It’s a Good Time to Dream

As an escape from reality, I’ve been daydreaming about a vision that has been on my mind over the past three years.  I’ve kept this vision mostly to myself, but in light of the many emails I’ve been receiving about yoga studios, boutique fitness studios, and other wellness businesses closing their doors because of the pandemic, it feels like the right time to put this idea out into the world.


Daydreaming is a way of giving me hope for the future in a time that feels uncertain and bleak – it’s a vacation for my mind that keeps my creativity and optimism fired up.


I dream about bringing wellness professionals together, in physical and virtual spaces, so that they can leverage collective power and resources to grow thriving businesses and communities. It’s a place where a yoga teacher, acupuncturist, nutritionist, coach, massage therapist, or other wellness pro could focus on what they do best – their craft and their clients’ wellbeing – by being a part of a collective business community. The model is similar to co-working or a cooperative and is built with the underlying principle of Asteya – taking only what you need.


I’ve sketched the physical space – connection to nature throughout with a lot of natural light and a gathering space – and envisioned the onboarding and central management system. Professional services for marketing, accounting, design, and coaching are available as add-ons to support wellness pros in achieving their mission and growing their businesses. The set-up fosters networking, cross-promotion of services, and collaboration which allows for both autonomy and teamwork. It’s an opportunity for professionals who are intrinsically drawn to being in service to others and who are driven by purpose, but don’t necessarily want to spend large amounts of energy on the ‘business’ side of business. 


The sooner we get off the grid and self-actualize and become free the better off humanity is. We are all founders, individual brands, all meant to work for ourselves. – Naval Ravikant


I made a similar dream a reality in 2009 when I founded Orange Blossom Society, a social hub and enrichment center for families. After living in New York City and Los Angeles for 10 years, I returned to Seattle with my young children and a strong desire to build community in my hometown. I created a place where families could be truly present with one another while exploring art, music, play, yoga, and gardening. It was a beautiful place that brought together artists, educators, and community builders, and it was the catalyst for relationships that lasted years after it closed in 2012. While that dream came to a close, my entrepreneurial spirit has been seeking a way to apply that experience to what’s next.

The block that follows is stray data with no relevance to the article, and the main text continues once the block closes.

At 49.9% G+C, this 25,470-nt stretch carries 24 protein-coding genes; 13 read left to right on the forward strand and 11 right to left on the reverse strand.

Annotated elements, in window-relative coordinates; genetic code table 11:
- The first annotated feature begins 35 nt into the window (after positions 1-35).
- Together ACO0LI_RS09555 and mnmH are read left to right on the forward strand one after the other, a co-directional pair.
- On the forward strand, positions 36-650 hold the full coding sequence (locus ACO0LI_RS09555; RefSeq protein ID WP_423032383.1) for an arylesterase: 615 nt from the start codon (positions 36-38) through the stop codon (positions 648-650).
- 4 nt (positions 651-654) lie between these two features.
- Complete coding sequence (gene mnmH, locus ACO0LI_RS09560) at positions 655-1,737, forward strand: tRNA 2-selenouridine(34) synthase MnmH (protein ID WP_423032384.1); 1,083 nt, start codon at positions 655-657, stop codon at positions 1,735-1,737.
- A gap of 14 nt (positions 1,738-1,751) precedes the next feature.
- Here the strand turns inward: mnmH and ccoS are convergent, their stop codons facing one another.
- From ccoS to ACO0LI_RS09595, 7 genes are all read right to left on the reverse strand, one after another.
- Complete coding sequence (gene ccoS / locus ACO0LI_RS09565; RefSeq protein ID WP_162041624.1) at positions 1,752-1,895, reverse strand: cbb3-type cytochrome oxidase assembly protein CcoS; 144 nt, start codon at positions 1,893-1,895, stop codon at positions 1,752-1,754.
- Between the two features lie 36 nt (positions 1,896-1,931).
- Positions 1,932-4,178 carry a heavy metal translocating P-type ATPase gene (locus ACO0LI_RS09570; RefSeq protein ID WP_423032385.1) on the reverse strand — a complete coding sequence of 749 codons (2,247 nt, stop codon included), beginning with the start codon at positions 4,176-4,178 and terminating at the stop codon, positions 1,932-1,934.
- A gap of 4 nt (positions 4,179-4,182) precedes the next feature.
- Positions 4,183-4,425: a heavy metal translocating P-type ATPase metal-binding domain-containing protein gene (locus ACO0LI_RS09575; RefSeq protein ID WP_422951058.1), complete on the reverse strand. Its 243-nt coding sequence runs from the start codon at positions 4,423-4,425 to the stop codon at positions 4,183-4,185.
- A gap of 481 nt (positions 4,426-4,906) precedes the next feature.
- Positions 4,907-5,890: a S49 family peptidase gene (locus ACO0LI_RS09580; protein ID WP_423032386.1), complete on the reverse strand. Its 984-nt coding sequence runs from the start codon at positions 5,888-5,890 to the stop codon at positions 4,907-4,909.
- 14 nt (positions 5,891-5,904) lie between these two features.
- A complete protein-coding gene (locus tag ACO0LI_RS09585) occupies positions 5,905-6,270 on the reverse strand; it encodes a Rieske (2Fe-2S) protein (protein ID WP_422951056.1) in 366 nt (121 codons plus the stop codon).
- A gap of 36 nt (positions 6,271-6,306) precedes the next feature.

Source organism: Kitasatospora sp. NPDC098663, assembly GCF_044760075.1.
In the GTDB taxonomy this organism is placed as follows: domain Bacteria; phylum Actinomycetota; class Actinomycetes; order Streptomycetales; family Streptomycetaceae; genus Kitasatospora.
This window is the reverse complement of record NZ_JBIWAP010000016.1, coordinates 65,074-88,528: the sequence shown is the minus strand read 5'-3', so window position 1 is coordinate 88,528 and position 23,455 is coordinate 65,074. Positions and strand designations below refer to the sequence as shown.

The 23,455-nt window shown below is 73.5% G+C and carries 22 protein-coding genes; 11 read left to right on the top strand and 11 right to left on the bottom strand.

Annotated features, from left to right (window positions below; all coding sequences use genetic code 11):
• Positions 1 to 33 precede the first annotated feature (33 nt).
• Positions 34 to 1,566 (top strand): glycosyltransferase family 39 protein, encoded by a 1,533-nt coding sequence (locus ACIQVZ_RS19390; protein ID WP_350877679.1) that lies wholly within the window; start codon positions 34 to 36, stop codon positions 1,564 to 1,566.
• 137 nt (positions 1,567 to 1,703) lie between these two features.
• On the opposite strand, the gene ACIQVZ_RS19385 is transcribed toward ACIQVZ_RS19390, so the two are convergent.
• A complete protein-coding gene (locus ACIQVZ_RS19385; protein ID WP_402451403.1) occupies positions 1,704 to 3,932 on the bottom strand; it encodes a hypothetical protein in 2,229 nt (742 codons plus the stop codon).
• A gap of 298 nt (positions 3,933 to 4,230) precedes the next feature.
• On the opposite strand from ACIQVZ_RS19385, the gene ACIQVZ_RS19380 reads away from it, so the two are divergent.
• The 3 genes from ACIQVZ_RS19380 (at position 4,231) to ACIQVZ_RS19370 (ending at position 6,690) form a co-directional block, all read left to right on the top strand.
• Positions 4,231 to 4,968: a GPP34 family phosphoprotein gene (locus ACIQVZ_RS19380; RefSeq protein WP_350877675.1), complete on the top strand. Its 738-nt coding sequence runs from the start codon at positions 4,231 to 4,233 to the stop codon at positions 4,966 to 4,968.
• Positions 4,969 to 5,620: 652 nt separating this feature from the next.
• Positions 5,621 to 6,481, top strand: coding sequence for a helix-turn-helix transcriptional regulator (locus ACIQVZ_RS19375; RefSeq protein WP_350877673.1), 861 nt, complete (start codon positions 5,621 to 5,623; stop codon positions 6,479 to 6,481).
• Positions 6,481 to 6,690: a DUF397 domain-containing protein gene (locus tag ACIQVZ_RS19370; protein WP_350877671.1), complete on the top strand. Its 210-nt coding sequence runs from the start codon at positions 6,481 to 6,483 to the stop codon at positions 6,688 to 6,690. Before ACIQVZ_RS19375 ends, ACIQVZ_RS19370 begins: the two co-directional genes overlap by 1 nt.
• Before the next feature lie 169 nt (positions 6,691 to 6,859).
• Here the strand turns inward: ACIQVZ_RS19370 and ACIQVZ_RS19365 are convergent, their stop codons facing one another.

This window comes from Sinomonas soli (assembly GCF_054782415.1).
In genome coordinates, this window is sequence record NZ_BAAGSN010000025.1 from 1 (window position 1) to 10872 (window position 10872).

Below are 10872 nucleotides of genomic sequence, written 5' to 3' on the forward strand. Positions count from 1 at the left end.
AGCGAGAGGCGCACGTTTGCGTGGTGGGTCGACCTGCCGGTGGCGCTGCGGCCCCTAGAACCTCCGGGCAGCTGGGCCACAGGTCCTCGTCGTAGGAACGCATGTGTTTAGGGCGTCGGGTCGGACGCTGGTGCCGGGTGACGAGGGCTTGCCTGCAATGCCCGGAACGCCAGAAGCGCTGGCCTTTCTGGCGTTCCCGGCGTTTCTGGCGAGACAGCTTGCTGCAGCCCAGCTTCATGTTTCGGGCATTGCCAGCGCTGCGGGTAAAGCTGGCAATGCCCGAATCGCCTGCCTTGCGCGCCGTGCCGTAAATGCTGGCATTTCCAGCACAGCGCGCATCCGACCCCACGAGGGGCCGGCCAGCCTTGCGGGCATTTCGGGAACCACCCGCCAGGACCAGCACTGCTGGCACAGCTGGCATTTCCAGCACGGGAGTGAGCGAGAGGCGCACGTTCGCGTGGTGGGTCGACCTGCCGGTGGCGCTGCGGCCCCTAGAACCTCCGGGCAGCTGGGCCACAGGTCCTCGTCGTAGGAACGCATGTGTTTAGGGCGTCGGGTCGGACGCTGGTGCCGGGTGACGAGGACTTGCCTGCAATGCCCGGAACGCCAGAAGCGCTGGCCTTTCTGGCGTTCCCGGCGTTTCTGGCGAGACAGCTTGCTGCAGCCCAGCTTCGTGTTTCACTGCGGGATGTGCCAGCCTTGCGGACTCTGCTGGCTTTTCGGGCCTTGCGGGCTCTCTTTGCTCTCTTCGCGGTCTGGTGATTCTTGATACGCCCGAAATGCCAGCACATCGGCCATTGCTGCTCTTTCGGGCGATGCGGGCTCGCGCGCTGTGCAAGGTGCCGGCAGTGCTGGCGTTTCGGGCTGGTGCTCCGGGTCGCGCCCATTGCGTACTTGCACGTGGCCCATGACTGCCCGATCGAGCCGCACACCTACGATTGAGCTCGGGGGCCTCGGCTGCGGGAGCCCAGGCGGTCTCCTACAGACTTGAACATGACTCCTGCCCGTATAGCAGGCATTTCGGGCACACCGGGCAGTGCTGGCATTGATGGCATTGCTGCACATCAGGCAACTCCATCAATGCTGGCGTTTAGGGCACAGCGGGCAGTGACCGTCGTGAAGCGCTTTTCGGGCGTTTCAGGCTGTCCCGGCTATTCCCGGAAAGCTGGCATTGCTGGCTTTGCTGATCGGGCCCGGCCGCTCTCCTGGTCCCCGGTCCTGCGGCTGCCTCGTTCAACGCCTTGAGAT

Orange Blossom Society - wellness, family, connection
The hand-painted sign describing the meaning of Orange Blossom Society hangs in my home office today as an ever-present reminder of what’s possible.

In my experience many service providers open their own businesses with the desire for the autonomy and freedom to best serve their clients, but then are weighed down by the operational, sales, or administrative aspects of doing business. Alternatively, they work as contractors and are at the whim and discretion of the various places and people who hire them. The current restrictions of the pandemic are challenging us in ways that we could have never imagined, but I believe it is creating a climate where new ideas, business models, products, and services will emerge. 


Think about the influence and power that instructors, coaches and therapists have in activating millions of people to change their mindset, habits, and health – their formidable force is awesome. I think about the Phoenix rising from the ashes when something new and improved is created after something else has come to an end. We’re in a period ripe for innovation and creativity where resilience and resourcefulness are key to reinvention.


The resilience and grit of these Zen masters who inspire us to show up every day and take care of ourselves is undeniable and I don’t underestimate for a minute what they could create and accomplish collectively.


There are many emotions people are experiencing now, and it’s easy to default to sadness and anger. For me, envisioning this future state where wellness professionals and their clients utilize a central hub to meet in beautiful spaces gives me hope and optimism. It’s a way for me to strengthen my positive outlook and reduce negative bias tendencies and imagine what is possible when we thrive at work


If you could set aside any limiting beliefs, what would you create or be a part of? Treat yourself to a mental vacation and dream big. The first step to making your vision a reality is seeing it clearly, imagining yourself there, knowing what it feels like. Write it down and have it be your last thought before you go to sleep, share it with your friends and family to put this energy out into the world.

Where there’s a will, there’s a way. 

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